Our project team continues to (i) evaluate the provisions of the standard; (ii) assess and implement changes to business processes and controls; and (iii) evaluate the impact the adoption of this guidance will have on our consolidated financial statements, including disclosures. The amendments in this ASU are effective for annual reporting periods beginning after December 15, 2018 and interim periods within those annual periods, with early adoption permitted. We will adopt this guidance effective January 1, 2019, and expect the most significant impact of the new standard will be the recognition of right-of-use assets and lease liabilities as part of our consolidated balance sheet upon adoption.

2. REVENUE FROM CONTRACTS WITH CUSTOMERS

The majority of our service-based revenue is derived from fee-based transportation, terminalling, and storage services that we provide to our customers. We also generate revenue from the marketing and sale of petroleum products. We recognize revenues from customer fees for services rendered or by selling petroleum products. Under ASC 606, we recognize revenue over time or at a point in time, depending on the nature of the performance obligations contained in the respective contract with our customer. A performance obligation is a promise in a contract to transfer goods or services to the customer. The contract transaction price is allocated to each performance obligation and recognized as revenue when, or as, the performance obligation is satisfied. In certain situations, we recognize revenue pursuant to guidance in the Accounting Standards Codification other than ASC 606. These situations primarily relate to leases and derivatives. The adoption of ASC 606 did not have a material impact on the timing or amount of our revenue recognition. The following is an overview of our significant revenue streams, including a description of the respective performance obligations and related methods of revenue recognition.

Pipeline Transportation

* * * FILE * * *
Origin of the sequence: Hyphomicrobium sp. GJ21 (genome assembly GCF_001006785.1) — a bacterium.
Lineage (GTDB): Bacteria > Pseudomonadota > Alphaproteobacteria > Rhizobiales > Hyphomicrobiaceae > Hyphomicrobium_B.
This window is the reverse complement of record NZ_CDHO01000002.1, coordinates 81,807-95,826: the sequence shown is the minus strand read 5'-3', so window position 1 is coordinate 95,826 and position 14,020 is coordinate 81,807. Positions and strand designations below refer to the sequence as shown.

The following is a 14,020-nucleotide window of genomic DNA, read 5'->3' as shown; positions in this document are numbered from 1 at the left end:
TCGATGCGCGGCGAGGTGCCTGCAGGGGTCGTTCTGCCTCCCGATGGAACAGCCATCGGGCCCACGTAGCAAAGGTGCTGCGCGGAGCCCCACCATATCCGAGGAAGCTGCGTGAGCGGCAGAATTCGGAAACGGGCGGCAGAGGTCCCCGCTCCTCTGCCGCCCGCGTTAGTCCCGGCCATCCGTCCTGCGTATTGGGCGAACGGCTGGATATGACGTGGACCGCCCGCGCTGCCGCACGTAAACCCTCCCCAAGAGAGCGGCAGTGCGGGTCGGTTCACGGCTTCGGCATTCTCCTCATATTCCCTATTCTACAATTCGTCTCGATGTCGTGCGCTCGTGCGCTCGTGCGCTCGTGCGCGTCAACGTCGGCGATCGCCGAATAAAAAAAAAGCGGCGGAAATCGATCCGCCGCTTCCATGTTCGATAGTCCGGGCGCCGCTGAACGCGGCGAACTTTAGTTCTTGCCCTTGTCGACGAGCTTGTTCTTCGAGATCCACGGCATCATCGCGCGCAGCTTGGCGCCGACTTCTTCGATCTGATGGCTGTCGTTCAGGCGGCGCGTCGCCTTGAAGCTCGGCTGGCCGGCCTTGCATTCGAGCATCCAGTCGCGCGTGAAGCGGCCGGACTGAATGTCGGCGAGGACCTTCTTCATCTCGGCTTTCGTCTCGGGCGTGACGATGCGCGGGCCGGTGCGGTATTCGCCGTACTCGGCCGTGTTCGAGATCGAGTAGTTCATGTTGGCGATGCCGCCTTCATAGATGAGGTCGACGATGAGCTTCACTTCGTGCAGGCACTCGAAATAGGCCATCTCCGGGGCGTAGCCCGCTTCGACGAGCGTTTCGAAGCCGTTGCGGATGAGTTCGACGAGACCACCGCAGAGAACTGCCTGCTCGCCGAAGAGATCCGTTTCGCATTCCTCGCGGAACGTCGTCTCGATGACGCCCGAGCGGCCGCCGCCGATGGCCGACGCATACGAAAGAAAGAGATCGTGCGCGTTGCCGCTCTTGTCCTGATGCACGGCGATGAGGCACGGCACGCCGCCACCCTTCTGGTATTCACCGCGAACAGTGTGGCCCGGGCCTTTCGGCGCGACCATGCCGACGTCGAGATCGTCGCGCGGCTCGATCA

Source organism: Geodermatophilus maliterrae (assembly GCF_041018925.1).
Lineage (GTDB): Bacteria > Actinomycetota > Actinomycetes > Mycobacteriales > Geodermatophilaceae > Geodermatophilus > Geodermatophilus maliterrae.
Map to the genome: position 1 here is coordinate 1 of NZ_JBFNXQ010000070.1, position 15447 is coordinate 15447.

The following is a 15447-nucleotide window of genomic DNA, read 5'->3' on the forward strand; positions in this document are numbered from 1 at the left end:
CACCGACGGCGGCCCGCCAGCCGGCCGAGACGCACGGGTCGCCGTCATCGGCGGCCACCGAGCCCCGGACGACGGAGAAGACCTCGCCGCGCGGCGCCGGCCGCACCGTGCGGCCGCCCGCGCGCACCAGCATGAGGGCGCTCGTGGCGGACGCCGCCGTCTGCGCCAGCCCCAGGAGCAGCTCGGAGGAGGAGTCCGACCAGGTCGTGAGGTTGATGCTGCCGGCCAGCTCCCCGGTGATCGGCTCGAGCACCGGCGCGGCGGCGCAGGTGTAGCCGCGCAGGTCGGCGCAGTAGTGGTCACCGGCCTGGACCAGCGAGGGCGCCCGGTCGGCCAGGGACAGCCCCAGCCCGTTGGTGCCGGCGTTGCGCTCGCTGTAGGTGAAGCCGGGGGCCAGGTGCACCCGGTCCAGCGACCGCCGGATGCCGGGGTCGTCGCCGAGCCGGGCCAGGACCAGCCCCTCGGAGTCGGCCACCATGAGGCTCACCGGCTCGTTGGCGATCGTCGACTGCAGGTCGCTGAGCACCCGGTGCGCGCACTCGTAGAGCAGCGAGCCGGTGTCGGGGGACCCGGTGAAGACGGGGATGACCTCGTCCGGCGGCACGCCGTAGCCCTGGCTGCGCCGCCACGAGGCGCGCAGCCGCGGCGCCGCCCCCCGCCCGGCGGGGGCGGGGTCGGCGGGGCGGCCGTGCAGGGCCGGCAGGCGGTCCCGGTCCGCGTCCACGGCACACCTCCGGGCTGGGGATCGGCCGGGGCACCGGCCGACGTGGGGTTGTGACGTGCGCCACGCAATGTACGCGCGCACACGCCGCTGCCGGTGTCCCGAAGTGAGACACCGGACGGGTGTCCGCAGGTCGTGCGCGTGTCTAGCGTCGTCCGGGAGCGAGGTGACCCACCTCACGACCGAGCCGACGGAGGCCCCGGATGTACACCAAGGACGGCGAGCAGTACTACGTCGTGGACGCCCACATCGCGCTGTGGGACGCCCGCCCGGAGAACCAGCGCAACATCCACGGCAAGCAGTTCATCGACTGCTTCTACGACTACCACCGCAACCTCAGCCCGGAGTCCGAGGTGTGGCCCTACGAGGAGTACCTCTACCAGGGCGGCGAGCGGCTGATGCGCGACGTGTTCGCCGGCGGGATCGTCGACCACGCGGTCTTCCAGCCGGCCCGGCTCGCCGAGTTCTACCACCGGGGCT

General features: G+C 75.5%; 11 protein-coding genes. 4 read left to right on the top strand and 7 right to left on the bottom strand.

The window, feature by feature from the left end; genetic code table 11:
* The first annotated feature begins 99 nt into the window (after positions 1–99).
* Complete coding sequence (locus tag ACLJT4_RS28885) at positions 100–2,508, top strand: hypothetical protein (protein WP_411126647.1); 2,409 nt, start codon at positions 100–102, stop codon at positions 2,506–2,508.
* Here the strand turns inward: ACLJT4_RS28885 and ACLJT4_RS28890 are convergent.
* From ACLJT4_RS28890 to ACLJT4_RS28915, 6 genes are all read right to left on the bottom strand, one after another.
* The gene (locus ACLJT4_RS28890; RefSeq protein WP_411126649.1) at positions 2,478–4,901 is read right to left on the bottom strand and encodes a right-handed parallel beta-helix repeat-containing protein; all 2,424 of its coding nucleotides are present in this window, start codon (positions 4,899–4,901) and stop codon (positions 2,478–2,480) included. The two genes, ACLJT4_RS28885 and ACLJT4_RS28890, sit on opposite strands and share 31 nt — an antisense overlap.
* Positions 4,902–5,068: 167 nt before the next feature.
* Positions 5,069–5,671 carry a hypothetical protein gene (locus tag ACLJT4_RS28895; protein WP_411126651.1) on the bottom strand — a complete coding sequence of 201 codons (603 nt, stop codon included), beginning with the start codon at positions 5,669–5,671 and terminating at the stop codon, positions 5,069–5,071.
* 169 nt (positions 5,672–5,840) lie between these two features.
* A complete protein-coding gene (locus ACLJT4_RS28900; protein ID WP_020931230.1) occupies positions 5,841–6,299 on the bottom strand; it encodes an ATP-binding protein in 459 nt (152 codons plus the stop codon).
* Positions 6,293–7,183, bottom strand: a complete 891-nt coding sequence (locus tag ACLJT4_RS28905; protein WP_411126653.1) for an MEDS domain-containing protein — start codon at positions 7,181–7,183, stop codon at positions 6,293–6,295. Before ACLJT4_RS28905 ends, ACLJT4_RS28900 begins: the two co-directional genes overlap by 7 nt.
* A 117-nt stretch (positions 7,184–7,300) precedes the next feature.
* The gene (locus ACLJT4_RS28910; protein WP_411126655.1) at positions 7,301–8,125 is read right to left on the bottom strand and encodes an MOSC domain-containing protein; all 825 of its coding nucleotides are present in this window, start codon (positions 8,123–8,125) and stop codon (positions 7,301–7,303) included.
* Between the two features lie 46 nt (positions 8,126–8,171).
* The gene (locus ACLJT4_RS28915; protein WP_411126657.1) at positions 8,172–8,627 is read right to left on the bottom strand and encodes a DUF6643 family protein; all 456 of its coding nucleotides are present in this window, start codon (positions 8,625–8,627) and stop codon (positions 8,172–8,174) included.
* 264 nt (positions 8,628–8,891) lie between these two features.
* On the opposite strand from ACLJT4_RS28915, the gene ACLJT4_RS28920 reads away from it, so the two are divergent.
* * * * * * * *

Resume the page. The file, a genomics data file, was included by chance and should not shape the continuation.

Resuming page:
Revenue from pipeline operations is comprised of tariffs and fees associated with the transportation of liquid petroleum products, generally at published tariffs, and in certain instances, revenue from committed capacity contracts at negotiated rates. Tariff revenue is recognized either at the point of delivery or at the point of receipt, pursuant to specifications outlined in the respective tariffs. Revenue associated with capacity reservation is recognized ratably over the respective term, regardless of whether the capacity is actually utilized. Our tariffs generally include product loss allowance factors intended to, among other things, compensate for losses due to evaporation, measurement tolerances, and other product losses in transit. We value the difference of allowance volumes to actual losses at the estimated net realizable value in the period the variance occurred, and the result is recorded as an adjustment to pipeline transportation revenue. The majority of our contracts have a single performance obligation to provide pipeline transportation service, and the performance obligation is primarily satisfied over time as transportation services are provided, whereby progress is generally measured based on the volume of product transported. Our services are typically billed on a weekly basis, and we generally do not offer extended payment terms. In addition, we have certain agreements that require counterparties to throughput a minimum volume over an agreed-upon period. Revenue pursuant to such agreements is recognized at the earlier of when the volume is throughput or proportionally if we determine that the customer is not expected to meet its commitment.

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Terminalling and Storage Services